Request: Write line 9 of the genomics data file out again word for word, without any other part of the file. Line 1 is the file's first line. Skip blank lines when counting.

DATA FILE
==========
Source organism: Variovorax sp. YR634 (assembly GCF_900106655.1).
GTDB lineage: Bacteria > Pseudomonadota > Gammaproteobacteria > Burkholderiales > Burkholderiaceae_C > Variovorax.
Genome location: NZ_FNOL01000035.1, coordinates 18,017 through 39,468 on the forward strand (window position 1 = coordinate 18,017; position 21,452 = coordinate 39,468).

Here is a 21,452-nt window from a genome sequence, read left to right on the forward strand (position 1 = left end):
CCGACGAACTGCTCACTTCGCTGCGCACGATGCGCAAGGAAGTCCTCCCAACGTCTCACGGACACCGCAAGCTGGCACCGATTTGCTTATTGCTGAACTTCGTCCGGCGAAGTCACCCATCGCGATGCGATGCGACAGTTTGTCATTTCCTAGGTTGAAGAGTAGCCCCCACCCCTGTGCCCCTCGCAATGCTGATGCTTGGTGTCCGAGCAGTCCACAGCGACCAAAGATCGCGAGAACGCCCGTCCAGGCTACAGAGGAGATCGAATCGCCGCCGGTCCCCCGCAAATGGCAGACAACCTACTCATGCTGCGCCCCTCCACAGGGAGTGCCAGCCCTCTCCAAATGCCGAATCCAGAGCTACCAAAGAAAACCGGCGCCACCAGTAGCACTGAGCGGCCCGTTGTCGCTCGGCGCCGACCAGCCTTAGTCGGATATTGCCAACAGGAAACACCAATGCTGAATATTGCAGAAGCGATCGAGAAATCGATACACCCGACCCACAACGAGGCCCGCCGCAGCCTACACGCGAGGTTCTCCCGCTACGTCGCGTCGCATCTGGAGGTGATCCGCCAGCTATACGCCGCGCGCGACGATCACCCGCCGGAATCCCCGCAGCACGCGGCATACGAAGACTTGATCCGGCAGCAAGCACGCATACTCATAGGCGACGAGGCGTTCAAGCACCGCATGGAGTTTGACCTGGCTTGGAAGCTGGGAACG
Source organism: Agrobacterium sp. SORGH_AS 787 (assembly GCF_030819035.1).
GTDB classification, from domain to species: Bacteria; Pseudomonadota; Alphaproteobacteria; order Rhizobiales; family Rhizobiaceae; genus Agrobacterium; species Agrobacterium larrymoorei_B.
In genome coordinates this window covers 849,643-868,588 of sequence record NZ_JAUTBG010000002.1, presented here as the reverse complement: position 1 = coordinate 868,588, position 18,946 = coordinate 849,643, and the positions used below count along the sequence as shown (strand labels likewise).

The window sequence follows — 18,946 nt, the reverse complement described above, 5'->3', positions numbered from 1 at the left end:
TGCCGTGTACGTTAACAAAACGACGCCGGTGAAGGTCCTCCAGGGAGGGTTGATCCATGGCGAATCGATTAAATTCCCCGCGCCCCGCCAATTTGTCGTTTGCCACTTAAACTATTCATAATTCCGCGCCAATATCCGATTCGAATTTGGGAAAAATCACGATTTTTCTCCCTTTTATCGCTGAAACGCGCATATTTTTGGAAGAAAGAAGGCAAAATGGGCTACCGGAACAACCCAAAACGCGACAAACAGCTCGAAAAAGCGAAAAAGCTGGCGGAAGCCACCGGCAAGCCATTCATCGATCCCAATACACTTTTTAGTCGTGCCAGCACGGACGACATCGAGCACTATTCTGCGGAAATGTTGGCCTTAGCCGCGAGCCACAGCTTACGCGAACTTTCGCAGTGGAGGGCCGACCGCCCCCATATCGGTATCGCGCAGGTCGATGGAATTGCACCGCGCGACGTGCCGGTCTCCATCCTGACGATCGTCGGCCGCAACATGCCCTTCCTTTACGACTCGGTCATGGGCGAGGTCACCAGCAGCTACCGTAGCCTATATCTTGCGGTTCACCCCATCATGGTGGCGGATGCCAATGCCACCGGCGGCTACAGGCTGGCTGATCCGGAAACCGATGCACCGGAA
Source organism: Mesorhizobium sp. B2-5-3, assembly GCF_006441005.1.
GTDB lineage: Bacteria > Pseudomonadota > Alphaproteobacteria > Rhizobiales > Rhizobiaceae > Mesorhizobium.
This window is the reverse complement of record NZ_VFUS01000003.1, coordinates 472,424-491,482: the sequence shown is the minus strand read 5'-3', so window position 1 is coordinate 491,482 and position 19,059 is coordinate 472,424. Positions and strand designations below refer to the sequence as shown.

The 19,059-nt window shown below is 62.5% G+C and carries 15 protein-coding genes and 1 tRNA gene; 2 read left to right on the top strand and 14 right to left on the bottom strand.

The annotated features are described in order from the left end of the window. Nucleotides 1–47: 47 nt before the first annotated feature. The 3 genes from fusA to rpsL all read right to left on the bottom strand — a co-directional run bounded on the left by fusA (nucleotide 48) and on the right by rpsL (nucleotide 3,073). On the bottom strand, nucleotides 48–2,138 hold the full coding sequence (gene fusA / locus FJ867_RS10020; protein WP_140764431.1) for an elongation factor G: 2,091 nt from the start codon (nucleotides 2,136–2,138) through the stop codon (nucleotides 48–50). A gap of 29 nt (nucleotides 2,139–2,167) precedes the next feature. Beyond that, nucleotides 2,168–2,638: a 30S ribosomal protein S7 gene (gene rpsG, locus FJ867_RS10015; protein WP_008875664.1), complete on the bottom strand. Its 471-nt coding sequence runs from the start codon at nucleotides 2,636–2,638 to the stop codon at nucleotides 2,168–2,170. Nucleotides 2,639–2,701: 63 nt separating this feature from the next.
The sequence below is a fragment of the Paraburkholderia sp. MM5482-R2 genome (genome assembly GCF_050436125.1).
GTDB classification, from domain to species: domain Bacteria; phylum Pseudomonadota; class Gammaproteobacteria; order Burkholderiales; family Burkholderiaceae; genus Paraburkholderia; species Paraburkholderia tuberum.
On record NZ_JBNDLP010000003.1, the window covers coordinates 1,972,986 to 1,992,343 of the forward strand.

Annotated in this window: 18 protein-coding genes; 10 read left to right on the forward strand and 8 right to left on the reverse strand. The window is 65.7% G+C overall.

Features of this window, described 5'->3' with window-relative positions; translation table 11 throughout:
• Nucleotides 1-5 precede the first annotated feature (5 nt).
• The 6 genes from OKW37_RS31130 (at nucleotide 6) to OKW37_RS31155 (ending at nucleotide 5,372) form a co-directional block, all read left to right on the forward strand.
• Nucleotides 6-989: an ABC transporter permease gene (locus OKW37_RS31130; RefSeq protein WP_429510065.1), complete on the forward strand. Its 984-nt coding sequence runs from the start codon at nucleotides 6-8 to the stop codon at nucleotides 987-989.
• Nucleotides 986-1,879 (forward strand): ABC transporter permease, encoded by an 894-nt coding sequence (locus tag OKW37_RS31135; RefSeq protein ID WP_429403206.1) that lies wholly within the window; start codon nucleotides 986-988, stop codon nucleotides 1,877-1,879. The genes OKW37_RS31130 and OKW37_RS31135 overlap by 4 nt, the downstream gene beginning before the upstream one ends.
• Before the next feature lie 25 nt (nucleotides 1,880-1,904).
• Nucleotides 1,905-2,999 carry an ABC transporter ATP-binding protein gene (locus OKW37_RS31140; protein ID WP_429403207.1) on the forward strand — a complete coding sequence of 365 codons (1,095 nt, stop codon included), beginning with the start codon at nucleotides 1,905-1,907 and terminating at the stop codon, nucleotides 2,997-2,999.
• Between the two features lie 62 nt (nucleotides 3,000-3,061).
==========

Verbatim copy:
The window sequence follows — 18,946 nt, the reverse complement described above, 5'->3', positions numbered from 1 at the left end: